5.13. What Makes a Movement Successful?

If we take a step back, and do our homework before we take action…we’re going to be much more likely to succeed.

What makes a social movement successful?

A lot of scholars have spent a lot of time and energy looking into this question.

There’s no magic formula, of course. But there are plenty of things that have been found to correlate with success.

Yes, size matters. A lot.

But just as importantly, so does diversity. It’s not enough for a movement to be big. It also has to be broad. It can’t just be confined to one location, or to a small group of activists, or to just a few social or demographic groups.

We know that nonviolent movements have a better track record than violent movements.

Nonviolent movements alienate fewer people, put people in less dangerous situations, and allow more people to participate, including those who aren’t fit for combat.

But violence is also usually a strategic blunder, even if your goal is to overthrow a government. Because the military and the police are one of the government’s greatest strengths—and it’s just not smart, in any struggle, to attack your opponent where they’re strongest.

The best way to win is to use your movement’s strengths to apply pressure where your opponent is weakest. By using violence, you do the exact opposite of that.

Successful movements are also proactive, durable, long-lasting, and use a variety of different tactics.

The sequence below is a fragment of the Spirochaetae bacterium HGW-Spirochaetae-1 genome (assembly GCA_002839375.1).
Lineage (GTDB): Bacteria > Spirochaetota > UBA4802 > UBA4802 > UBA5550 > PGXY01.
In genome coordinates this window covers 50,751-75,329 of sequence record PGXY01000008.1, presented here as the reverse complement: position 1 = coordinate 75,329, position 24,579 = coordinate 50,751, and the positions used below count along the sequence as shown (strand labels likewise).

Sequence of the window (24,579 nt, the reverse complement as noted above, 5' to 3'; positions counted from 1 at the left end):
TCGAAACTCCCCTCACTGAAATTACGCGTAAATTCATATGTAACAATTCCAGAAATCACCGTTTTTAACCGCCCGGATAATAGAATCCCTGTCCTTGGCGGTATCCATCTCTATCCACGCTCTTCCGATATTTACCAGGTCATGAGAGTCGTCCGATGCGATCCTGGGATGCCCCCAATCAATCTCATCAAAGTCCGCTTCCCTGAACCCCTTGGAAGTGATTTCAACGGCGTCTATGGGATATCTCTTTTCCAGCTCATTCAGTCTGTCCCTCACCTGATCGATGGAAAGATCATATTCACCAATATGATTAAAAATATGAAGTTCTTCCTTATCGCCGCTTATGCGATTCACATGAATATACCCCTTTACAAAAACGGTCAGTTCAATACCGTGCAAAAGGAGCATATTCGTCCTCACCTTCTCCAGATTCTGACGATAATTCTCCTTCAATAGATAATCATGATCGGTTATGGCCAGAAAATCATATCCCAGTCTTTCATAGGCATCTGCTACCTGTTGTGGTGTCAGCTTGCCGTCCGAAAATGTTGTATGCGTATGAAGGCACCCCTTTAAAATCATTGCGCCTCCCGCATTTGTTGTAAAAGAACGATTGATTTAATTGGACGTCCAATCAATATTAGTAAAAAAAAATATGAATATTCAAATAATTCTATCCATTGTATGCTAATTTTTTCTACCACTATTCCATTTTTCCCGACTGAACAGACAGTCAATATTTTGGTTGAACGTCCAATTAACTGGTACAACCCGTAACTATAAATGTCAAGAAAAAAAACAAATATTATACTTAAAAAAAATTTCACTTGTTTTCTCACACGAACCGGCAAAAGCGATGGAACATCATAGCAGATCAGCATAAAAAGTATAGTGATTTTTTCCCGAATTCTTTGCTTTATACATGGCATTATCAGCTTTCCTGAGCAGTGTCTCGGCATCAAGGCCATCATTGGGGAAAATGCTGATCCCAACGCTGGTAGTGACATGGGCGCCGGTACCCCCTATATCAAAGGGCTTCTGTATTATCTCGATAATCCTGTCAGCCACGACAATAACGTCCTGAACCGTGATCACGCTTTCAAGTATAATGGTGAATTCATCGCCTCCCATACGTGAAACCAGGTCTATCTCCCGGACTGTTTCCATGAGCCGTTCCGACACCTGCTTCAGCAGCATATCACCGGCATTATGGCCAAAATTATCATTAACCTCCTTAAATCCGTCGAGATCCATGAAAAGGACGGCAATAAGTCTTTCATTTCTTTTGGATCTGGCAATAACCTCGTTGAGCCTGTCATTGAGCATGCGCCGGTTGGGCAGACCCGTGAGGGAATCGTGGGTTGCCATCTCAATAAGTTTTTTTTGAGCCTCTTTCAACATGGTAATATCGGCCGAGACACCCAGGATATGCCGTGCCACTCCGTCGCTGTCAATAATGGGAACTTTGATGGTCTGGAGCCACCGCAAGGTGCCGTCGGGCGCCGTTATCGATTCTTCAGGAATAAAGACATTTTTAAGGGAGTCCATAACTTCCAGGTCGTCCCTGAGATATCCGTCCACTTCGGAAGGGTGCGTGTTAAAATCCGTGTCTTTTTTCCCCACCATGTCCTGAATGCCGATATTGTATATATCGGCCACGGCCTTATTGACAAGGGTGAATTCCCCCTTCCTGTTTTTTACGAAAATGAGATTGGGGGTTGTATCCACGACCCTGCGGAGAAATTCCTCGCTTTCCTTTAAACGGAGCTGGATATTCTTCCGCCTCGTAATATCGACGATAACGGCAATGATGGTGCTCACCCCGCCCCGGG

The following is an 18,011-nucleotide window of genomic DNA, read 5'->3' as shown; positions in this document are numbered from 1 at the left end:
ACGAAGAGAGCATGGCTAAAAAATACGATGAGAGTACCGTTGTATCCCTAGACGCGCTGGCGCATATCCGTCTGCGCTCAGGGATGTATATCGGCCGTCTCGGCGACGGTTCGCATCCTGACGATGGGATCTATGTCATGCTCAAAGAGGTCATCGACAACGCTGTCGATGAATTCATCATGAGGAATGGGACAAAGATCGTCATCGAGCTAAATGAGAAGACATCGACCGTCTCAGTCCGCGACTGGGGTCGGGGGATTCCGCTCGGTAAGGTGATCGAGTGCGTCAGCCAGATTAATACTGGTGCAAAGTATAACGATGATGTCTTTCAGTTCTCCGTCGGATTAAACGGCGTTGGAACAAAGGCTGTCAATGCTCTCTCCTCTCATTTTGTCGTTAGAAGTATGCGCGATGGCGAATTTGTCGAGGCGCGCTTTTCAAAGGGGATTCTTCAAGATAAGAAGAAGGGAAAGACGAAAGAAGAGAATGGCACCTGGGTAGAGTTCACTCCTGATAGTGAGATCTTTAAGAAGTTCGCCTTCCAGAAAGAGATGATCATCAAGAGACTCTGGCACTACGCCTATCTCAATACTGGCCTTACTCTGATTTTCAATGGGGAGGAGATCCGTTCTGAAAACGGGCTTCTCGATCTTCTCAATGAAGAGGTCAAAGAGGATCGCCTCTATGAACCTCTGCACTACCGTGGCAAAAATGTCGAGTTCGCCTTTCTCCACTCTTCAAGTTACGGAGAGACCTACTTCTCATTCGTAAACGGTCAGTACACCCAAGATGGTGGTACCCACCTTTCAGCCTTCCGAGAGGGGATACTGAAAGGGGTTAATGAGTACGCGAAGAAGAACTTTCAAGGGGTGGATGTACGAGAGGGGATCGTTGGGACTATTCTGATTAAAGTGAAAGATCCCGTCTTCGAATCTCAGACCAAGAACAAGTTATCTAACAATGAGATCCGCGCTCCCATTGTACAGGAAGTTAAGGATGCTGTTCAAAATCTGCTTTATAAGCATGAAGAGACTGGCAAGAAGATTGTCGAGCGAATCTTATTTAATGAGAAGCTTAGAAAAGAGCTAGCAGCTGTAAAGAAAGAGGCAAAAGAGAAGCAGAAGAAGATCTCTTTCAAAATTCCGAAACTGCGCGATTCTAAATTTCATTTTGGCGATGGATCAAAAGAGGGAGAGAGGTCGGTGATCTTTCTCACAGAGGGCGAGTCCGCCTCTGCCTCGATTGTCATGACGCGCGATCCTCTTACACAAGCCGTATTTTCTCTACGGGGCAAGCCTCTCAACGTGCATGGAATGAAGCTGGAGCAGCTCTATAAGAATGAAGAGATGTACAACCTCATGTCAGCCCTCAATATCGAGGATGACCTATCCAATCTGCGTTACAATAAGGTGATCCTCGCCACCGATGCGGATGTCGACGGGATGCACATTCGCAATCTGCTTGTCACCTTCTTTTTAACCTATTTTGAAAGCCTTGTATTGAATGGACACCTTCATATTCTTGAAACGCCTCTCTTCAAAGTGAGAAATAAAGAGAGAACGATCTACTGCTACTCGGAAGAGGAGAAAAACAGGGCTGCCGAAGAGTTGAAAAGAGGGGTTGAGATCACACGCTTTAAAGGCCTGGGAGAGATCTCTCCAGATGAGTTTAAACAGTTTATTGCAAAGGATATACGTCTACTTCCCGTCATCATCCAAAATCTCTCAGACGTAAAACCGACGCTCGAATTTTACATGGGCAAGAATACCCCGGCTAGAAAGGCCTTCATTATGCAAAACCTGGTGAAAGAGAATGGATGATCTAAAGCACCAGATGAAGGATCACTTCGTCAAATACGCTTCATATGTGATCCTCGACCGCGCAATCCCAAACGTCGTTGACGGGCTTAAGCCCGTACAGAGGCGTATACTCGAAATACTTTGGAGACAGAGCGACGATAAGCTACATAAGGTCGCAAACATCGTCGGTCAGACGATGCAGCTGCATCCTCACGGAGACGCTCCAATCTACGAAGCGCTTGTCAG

You can’t just get excited, run out and pull off a protest, and expect anything to change.

In fact, we’re probably overusing protests nowadays—because we remember the success of that tactic in the 1960s, and are trying to duplicate it today.

There are lots of ways protests can backfire: when they’re too small, when they alienate more people than they attract, when they embolden the opposition.

Meanwhile, there are tons of other tactics we could be using.

Gene Sharp—the guy who literally wrote the book on how to topple an oppressive regime—compiled a list of 198 methods of nonviolent action!

Successful movements play a long game. They have a plan. They use the full arsenal of tactics at their disposal, pick which ones are best suited to the situation at hand, and make adjustments as the situation develops.

A lot of people used to be optimistic about the potential of using social media to fuel social movements, when they played a pivotal role in the Arab Spring.

But many of those movements were suppressed, fizzled out, or struggled after their initial successes. Because even though social media helped them get together and pull off their initial actions, it didn’t help them play that necessary long game. It didn’t help them come up with a strategic plan, or switch up their tactics.

We need to take these lessons to heart.

Too often, we simply try to create social change by quickly cobbling something together, without much thought about how to create a big, diverse, proactive, durable, long-lasting, nonviolent movement with a good strategic plan and multiple tactics…and then just cross our fingers and hope it works out.

It shouldn’t surprise us when it doesn’t work out.

If we take a step back, and do our homework before we take action…we’re going to be much more likely to succeed.


This is the 89th in a series of over 150 videos about how to create real, lasting social change. Click here for a list of all titles, videos, and transcripts.

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